Winless Big 12 Tournament Forces West Virginia into Waiting Game
ARLINGTON, Texas — West Virginia will spend the rest of the week learning first hand whether the late Tom Petty was right when he sang that the waiting is the hardest part.
The Mountaineers (33-21, 14-10) were eliminated from the Big 12 Tournament Thursday afternoon after an 8-5 loss to Kansas State, a team that they swept by a combined 35-9 score at home to end the regular season.
WVU has been safely in the projected field of 64 for a long time now. It entered Baseball America’s projections on April 13 and has held firm roughly in that same spot since then. It’s never been under that much threat to fall out of the field and it’s never really pushed to host, either. It has just been a solid NCAA Tournament team the entire time.
It came into the Big 12 Tournament fairly comfortable, having finished 14-10 in the Big 12 in the regular season and with an RPI in the mid 30s. Few would have thought the Mountaineers would end up in jeopardy, but the last two days haven’t been kind to WVU’s resume.
Its RPI fell to 44 just after Thursday's loss, which puts it in a comparable spot to others fighting for position like Alabama, Mississippi, Louisiana Tech and Old Dominion. Perhaps more troublesome is the 6-11 record against RPI top 50 teams, which, by percentage, is behind those records put up by the aforementioned Alabama (13-16), Mississippi (8-13), Louisiana Tech (7-5) and Old Dominion (7-5).
History suggests a regular-season record comfortably over .500 in a league like the Big 12, coupled with a viable at-large RPI is enough to do the trick, and WVU coach Randy Mazey is confident in his team’s place as a postseason club.
“I just told the guys don’t anybody leave this huddle right now thinking the season’s over,” he said. “As good as we’ve played this year, I think we’ve put ourselves in a position to play in the postseason. If we don’t, somebody’s going to have to really explain to me how that happened."
In a vacuum, WVU’s resume feels like a very traditional, straightforward postseason resume, but postseason resumes don’t come together in a vacuum and that means WVU will be on a white-knuckle ride through to Monday, waiting to see how its compatriots on the bubble finish the season.
If WVU misses out, Thursday’s loss to K-State might end up being a classic "what-if" loss, but the Wildcats simply outplayed the Mountaineers just a matter of days after not being all that competitive in the series in Morgantown.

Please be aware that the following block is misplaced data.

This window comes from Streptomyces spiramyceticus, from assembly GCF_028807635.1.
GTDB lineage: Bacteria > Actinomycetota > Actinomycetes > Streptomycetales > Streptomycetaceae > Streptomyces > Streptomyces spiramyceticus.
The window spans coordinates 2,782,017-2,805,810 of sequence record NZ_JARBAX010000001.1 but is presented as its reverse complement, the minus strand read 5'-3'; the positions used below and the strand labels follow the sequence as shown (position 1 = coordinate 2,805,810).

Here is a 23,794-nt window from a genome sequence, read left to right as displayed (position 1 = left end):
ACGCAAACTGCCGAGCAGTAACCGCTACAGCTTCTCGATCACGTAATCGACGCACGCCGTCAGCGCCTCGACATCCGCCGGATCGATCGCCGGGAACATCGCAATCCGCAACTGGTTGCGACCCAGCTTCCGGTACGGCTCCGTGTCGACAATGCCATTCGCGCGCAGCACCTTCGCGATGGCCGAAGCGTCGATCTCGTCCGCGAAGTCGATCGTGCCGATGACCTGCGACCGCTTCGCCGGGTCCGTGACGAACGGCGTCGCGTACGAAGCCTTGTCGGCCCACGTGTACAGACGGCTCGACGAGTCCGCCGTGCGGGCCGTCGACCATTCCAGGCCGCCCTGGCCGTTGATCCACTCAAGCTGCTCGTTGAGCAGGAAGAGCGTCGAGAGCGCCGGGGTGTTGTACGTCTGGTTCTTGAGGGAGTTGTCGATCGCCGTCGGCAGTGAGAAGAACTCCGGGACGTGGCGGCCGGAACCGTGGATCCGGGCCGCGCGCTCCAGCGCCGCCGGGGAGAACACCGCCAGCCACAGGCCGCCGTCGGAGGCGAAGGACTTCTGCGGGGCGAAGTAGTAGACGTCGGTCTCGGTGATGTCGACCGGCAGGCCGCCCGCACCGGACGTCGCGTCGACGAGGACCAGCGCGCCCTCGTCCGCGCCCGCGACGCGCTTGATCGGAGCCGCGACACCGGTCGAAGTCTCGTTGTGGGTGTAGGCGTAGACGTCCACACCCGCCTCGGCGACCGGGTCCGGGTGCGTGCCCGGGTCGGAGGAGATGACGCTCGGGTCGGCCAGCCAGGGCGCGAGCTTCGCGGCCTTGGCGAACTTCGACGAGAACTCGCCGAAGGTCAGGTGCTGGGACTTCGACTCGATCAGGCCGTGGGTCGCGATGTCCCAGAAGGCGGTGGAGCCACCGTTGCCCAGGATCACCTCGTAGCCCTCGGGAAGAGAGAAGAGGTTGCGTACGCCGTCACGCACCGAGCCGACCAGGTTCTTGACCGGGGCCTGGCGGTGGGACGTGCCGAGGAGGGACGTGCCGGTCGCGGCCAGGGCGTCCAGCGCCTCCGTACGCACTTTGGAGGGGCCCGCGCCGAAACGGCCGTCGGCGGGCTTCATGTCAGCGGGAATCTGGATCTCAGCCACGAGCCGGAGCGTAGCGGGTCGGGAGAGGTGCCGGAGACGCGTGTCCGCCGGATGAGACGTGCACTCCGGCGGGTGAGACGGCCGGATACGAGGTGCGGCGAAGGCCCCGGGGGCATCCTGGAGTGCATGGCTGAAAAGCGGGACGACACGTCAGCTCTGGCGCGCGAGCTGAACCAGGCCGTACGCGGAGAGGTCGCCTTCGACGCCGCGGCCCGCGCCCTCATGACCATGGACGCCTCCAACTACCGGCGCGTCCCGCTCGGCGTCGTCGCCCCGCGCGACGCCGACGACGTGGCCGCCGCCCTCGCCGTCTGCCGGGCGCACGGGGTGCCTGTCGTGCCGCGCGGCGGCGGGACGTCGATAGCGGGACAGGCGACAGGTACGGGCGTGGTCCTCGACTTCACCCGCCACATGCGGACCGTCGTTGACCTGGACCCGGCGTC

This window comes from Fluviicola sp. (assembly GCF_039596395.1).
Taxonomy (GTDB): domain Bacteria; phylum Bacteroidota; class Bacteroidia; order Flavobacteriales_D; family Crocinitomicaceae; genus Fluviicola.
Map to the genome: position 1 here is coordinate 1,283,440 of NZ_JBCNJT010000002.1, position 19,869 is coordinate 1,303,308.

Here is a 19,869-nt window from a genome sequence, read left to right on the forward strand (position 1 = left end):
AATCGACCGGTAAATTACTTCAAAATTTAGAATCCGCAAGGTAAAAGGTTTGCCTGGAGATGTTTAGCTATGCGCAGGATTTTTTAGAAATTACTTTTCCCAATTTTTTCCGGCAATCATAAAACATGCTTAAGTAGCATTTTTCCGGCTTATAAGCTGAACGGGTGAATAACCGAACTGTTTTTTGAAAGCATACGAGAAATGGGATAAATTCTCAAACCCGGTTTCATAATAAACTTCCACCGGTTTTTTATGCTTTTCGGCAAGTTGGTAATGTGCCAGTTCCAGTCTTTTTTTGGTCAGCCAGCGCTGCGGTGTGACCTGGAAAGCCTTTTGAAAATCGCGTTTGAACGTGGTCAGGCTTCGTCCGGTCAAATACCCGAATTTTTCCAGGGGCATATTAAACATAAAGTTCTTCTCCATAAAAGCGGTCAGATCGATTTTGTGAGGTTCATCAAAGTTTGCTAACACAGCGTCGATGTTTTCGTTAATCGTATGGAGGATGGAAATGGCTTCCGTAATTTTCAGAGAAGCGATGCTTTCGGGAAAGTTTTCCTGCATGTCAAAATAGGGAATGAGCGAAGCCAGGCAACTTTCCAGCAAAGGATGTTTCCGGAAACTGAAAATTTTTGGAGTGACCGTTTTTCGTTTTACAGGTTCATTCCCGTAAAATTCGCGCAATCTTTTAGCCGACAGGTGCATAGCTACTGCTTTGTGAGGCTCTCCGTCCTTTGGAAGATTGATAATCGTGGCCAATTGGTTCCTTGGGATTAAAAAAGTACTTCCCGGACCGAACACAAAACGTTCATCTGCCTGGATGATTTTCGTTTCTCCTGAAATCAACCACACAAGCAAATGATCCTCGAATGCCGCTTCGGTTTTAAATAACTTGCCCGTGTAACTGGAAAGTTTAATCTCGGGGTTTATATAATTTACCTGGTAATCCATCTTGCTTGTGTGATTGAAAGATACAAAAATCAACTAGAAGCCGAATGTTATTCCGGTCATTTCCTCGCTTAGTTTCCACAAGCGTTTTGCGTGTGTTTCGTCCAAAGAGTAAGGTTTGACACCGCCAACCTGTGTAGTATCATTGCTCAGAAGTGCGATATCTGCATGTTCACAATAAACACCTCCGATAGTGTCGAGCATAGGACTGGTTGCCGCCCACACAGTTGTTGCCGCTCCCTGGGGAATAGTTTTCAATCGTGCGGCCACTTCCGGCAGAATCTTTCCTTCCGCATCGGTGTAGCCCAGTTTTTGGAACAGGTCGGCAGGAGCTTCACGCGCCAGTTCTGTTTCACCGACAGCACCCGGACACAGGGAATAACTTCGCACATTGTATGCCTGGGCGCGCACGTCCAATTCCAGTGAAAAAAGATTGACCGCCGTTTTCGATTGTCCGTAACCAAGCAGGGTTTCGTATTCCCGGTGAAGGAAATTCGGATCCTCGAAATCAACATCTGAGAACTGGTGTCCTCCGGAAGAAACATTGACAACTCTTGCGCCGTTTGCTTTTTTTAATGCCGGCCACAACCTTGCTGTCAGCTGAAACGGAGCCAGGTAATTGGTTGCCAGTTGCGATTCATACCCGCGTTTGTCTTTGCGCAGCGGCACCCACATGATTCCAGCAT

The Wildcats scored runs in five different half-innings, were retired in order just once and scored just about every way possible, ranging from a bases-loaded walk, to a mammoth home run off the bat of left fielder Dominic Johnson to a squeeze bunt in the ninth inning by catcher Raphael Pelletier.
“We just played West Virginia last weekend and our guys know how explosive that offense can be,” said Kansas State coach Pete Hughes. “They can put a five-spot up on you in a heartbeat. You saw in the third inning today that they were going first to third on us for twenty minutes. I think it was fresh in our guys’ heads (that) you can’t build a big enough lead against West Virginia, a national tournament team.”
As Hughes alluded to, WVU was in it early. After K-State grabbed a 3-0 in the first two innings, the Mountaineers bounced back to score three of their own in the third inning off of Wildcats righthander Blake Adams.
The Mountaineers didn’t build on that inning, though, and Adams put up three straight zeroes after that while his offense worked its way back into the lead.
WVU would get Adams for one more run in the seventh, which chased the righthander from the game, but his final line—6.1 innings pitched, six hits, four runs, three walks, nine strikeouts—ended up very different than last weekend in Morgantown, when he gave up eight runs on 11 hits in seven innings.
“They got to me early last week and I had to change a few things and really focus on getting the ball down, which was a big key today,” Adams said. “I left a few pitches up and this is a team that makes you pay for it, and they made me pay for it last week. I was building off last week’s learning experience to come in with some momentum. I started making pitches in the third inning and getting ahead of batters, which was key.”
For his part, Hughes is also confident that the team that occupied the opposite dugout Thursday afternoon is a regional team.
“If our conference is as strong as our conference is talked about (being), then West Virginia is not even in the conversation. They are a national tournament team,” he said.
As his team gets ready to head back home after an all-too-quick trip to Arlington, Mazey struck an optimistic tone not just about his team’s chances to be in a regional, but to play well once they get there with his team rested and ready to go.
“In retrospect, if the season isn’t over, and we do play in a regional, getting the rest we’re getting ready to get is a benefit to you,” he said. “If you play deep in a tournament, play four or five games here, have to turn a couple of pitchers around a couple of times, you could go into a regional pretty tired. When they announce our name on Monday, we’re going to go in there pretty fresh and excited.”